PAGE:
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Editor's note: The following story may contain content that is disturbing or graphic to some readers.
From glory holes to making moves virtually, public health advice for sexual contact during COVID has varied across Canada. During the pandemic, people engaging in sex work are facing unique challenges not only because of the novelty of the virus, but also due to the unregulated nature of their work and the social stigma that goes along with it.
In Simcoe County, police are noting an increase in congregation complaints related to sex work, but a steep drop off in human-trafficking tips. Jessi not her real name has made the move from stripper to sex worker due to major changes that have hit the industry throughout COVID She was working as a stripper in Barrie up until the pandemic hit in March.
While the club opened again in June for a short time, Jessi says everyone was required to wear masks and stay six feet apart, which made it impossible for her to make money on private dances. Sarah Tilley has worked at the harm reduction co-ordinator at the Gilbert Centre since January Prior to that, she worked for the centre as the sex worker outreach and support co-ordinator. While the organization has evolved over the years to help members of the LGBTQ community due to need, other affected communities, such as those engaging in sex work or struggling with addictions, are also included as part of their mandate.
There are so many different forms of sex work. As COVID is spread primarily through through respiratory droplets and aerosols, there are ways for people engaged in sex work to do so safely. Public perception of people engaged in sex work can be a barrier to making sure proper protections are in place. Jessi provides any services a customer might request, but she says she does observe COVID safety as best she can.
This includes only meeting clients at a specific hotel, always insisting all participants, including herself, are wearing masks, and sanitizing the hotel room between clients. She says, in her experience, the of clients requesting services has gone up throughout the pandemic. The BCCDC also provided guidance for sex workers through a harm reduction lens to help reduce the risks associated with in-person contact and to keep workers as well as clients safe from COVID illness. That advice includes regularly washing hands, disinfecting surfaces, wearing a mask, switching from in-person to web-based, phone-based, or text-based services when possible and using positions that minimize face-to-face contact.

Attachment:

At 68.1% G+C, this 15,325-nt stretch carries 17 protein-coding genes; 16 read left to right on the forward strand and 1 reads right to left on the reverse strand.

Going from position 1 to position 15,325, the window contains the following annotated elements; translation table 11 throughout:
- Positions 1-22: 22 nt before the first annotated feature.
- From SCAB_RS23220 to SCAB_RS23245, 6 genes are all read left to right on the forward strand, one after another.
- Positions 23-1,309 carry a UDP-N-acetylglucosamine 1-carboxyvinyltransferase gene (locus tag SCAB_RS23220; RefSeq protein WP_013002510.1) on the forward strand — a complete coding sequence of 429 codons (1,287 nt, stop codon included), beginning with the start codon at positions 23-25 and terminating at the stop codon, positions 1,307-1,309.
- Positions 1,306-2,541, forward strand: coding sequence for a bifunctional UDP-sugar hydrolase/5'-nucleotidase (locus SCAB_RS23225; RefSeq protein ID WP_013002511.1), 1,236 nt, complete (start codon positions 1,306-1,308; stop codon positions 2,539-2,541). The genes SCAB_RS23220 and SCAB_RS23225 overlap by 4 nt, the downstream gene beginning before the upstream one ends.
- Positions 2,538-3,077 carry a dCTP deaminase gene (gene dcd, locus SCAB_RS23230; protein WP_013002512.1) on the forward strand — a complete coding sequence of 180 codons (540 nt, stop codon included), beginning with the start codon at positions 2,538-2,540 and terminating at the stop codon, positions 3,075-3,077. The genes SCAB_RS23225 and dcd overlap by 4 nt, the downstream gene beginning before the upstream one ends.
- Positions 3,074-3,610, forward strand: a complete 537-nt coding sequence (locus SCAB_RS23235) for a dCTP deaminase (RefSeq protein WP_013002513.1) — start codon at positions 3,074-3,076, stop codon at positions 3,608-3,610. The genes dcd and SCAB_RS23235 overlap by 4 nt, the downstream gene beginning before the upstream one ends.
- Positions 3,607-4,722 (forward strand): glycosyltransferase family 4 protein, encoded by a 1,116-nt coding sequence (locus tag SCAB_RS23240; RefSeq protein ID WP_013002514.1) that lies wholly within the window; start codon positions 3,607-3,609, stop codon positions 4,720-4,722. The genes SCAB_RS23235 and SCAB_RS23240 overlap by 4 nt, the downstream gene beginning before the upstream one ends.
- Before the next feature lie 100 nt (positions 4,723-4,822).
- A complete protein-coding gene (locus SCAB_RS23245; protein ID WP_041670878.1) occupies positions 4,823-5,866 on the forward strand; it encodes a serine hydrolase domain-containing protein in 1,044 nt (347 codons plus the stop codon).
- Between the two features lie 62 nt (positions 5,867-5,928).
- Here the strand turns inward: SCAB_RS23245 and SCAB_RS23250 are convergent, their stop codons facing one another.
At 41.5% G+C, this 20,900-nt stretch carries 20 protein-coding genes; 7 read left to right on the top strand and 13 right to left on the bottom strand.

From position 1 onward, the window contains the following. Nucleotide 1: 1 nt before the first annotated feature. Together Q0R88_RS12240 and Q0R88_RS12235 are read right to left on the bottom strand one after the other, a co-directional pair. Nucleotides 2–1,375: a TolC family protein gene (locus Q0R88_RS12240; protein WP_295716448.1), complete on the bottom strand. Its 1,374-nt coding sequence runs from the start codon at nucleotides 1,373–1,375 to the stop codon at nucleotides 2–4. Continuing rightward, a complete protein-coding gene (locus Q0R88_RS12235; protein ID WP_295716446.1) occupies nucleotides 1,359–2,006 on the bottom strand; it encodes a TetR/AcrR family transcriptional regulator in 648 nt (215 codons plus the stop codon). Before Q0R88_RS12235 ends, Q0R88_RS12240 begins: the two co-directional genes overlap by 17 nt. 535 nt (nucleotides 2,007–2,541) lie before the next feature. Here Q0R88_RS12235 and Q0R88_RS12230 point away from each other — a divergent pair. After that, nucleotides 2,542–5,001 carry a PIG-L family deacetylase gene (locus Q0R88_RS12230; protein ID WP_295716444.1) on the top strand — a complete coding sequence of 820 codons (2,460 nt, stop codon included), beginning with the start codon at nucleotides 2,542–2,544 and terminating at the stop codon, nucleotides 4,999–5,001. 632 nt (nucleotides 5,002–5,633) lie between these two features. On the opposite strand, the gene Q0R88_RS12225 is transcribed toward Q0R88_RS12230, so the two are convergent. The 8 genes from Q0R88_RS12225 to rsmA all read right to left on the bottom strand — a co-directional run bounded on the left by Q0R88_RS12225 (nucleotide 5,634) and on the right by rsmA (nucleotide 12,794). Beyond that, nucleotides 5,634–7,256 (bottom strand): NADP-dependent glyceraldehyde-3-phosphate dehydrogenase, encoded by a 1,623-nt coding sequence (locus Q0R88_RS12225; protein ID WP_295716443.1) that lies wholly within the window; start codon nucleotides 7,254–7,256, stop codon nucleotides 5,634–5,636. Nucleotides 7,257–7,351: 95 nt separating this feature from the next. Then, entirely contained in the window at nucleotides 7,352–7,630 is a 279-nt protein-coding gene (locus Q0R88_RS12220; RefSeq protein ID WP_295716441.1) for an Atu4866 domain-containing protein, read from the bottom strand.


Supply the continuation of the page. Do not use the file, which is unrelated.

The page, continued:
Although she is making a lot of money right now performing sex work, once the pandemic is over, Jessi says she would still want to go back to working at the strip club. In regards to her own safety, Jessi says she has a male friend who accompanies her to client meetings and waits in the car so she can call if she needs help.
She said that during the pandemic, she has had men reach out to her, offering to act as a pimp for her. When it comes to the laws in Canada regarding prostitution, Jansen references the Nordic Model, which is in place across Canada. So, some hotels when they notice the traffic going in and out they may ask the sex worker to stop due to COVID.
Although, Jansen says there are some challenges to enforcing current recommendations. Throughout COVID, Jansen says she has noticed a decrease in the of community members coming forward with tips or seeking advice when it comes to human trafficking. Jansen said that as a method of addressing skepticism of police, Barrie police has separated its services for victims from their enforcement so people engaging in sex work who may want or need help can do so without having to file charges or proceed with a criminal investigation.
Tilley says COVID has shone a light on a variety of unregulated industries, including the sex trade, and the exploitation and danger that can occur when those industries remain unregulated. A step forward for the industry could be the decriminalization of sex work, a stance the Gilbert Centre has stated publicly.
One of the major findings was the decrease in harm The reason they were able to exploit sex workers is because of the social stigma. Five years after its introduction, the Prostitution Law Review Committee found that the sex industry had not increased in size, and many of the concerns predicted by those who opposed the decriminalization had not been experienced.
Overall, research showed the vast majority of people involved in the sex industry were better off than they had been ly. One method used to keep people engaging in sex work safe is the Bad Date Book, a reporting tool facilitated by the Gilbert Centre where clients who engage in bad behaviour such as rudeness, theft, price bartering, threats, or acts of violence are reported anonymously and shared across the community.
When talking about sex work, Tilley says the value of the service is typically glossed over, as intimacy and connection with people is something we, as a society, need. It can be difficult to wrap our he around that Share on Facebook. Jessi not her real name has transitioned from working as a stripper pre-pandemic to performing sex work. Contributed image. Legality of sex work Det. Michelle Jansen works in the human-trafficking unit with the Barrie Police Service. She says she keeps in contact with her former co-workers and many of them are struggling.
Trending in Beyond Local. About the Author: Jessica Owen Jessica Owen brings 12 years of experience to her role as regional reporter for Village Media, primarily covering County of Simcoe matters, education and features. Allow browser notifications on your device.
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